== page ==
How should we measure success for wellness programs?
Employers wrestle with calculating ROI for the long term
By Anita Nair-Hartman | 2 minute read | July 2, 2019
A recent New York Times article, Employee Wellness Programs Yield Little Benefit, Study Shows, addresses a hotly debated topic in our industry: Do employee wellness programs work?
The article references a randomized study1 that looks at the impact of participants and non-participants in these programs. Researchers concluded:
Employees exposed to a workplace wellness program reported significantly greater rates of some positive health behaviors compared with those who were not exposed, but there were no significant effects on clinical measures of health, health care spending and utilization, or employment outcomes after 18 months.
For example, employees who participated in wellness programs at work were more likely to report engaging in regular exercise (8.3 percent higher than non-participants) and actively managing their weight (13.6 percent higher). But researchers did not find significant differences in any other areas, as noted above.
Getting employees (or members, patients or consumers) to participate in their own care and change their behavior is one of the most difficult challenges in healthcare. There is no silver bullet and, unfortunately, there is no app for that.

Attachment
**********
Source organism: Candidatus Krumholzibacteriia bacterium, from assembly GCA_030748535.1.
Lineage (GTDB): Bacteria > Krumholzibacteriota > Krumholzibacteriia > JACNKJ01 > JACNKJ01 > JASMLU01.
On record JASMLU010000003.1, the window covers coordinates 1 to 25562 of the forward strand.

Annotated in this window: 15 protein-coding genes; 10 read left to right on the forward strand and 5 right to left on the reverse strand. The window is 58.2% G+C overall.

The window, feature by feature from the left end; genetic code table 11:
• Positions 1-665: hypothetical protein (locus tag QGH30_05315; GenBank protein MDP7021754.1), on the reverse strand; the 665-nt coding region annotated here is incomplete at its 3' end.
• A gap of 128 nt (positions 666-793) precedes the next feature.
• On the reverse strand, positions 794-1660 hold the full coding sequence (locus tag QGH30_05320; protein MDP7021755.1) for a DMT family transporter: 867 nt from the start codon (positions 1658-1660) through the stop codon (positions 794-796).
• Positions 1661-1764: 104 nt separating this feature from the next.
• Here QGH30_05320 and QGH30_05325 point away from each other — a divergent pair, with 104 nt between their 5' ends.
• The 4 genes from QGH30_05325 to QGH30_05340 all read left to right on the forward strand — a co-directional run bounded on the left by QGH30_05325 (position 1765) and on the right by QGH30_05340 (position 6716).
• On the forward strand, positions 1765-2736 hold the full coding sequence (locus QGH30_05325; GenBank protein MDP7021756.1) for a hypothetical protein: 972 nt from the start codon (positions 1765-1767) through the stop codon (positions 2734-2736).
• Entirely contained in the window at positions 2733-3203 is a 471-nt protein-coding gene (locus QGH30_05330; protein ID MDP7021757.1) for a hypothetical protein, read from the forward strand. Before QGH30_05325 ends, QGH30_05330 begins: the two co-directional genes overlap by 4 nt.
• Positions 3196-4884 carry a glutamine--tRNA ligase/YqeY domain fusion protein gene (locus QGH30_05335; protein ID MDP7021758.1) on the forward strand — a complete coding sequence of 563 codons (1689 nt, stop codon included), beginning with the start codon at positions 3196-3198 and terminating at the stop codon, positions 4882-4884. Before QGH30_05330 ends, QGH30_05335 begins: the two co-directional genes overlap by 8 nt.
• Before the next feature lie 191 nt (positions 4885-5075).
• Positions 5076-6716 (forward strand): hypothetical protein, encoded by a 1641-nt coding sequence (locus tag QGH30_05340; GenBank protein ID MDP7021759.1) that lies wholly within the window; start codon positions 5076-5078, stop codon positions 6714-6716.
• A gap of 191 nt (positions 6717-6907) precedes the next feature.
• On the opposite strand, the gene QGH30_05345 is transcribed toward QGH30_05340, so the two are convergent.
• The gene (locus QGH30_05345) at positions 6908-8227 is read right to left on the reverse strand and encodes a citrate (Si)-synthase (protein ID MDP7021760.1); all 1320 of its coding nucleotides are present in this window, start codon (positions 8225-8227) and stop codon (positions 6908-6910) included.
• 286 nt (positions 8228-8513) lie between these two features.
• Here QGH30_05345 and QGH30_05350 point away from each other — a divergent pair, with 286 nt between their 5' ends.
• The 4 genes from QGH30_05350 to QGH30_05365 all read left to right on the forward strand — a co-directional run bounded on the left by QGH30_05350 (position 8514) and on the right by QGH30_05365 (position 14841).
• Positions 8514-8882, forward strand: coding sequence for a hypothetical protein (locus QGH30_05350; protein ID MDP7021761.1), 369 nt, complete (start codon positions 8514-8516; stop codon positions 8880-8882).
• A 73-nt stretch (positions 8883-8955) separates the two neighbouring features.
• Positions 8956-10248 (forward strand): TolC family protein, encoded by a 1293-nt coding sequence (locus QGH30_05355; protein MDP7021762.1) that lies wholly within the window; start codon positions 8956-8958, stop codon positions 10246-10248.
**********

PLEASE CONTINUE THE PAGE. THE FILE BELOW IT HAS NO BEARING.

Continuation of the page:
Wellness programs are a long-term investment, and it’s difficult to measure success within an 18-month timeframe. The New York Times article indicates that researchers are currently analyzing three years of data. It will be interesting to see what that analysis shows.
A long-term view of wellness challenges all of us to think more broadly, beyond physical health to financial and mental health, too. It’s time to evolve how we measure impact. A multistage approach to evaluate an employee wellness program can help organizations gain a more complete picture of program implementation processes and subsequent health and business outcomes.2
Employers want to find ways to help employees engage in their own health, and they are presented with many options for wellness programs ideas and apps that aim to fix this issue. But solutions must be more holistic; employers must have clear goals and an organizational culture that fosters success.3 Data and insights can help them assess if their current investments are achieving the desired results.
- Song Z, Baicker K. Effect of a Workplace Wellness Program on Employee Health and Economic Outcomes: A Randomized Clinical Trial. JAMA. 2019;321(15):1491–1501. doi:10.1001/jama.2019.3307
- Goetzel RZ, Berko J, McCleary K, Roemer EC, Stathakos K, Flynn PR, Moscola J, Nevola G. Population health management. 2019.
- Goetzel RZ, Henke RM, Tabrizi M, Pelletier KR, Loeppke R, Ballard DW, Grossmeier J, Anderson DR, Yach D, Kelly RK, McCalister T, Serxner S, Selecky C, Shallenberger LG, Fries JF, Baase C, Isaac F, Crighton KA, Wald P, Exum E, Shurney D, Metz RD. Journal of occupational and environmental medicine. 2014;56(9):927-934.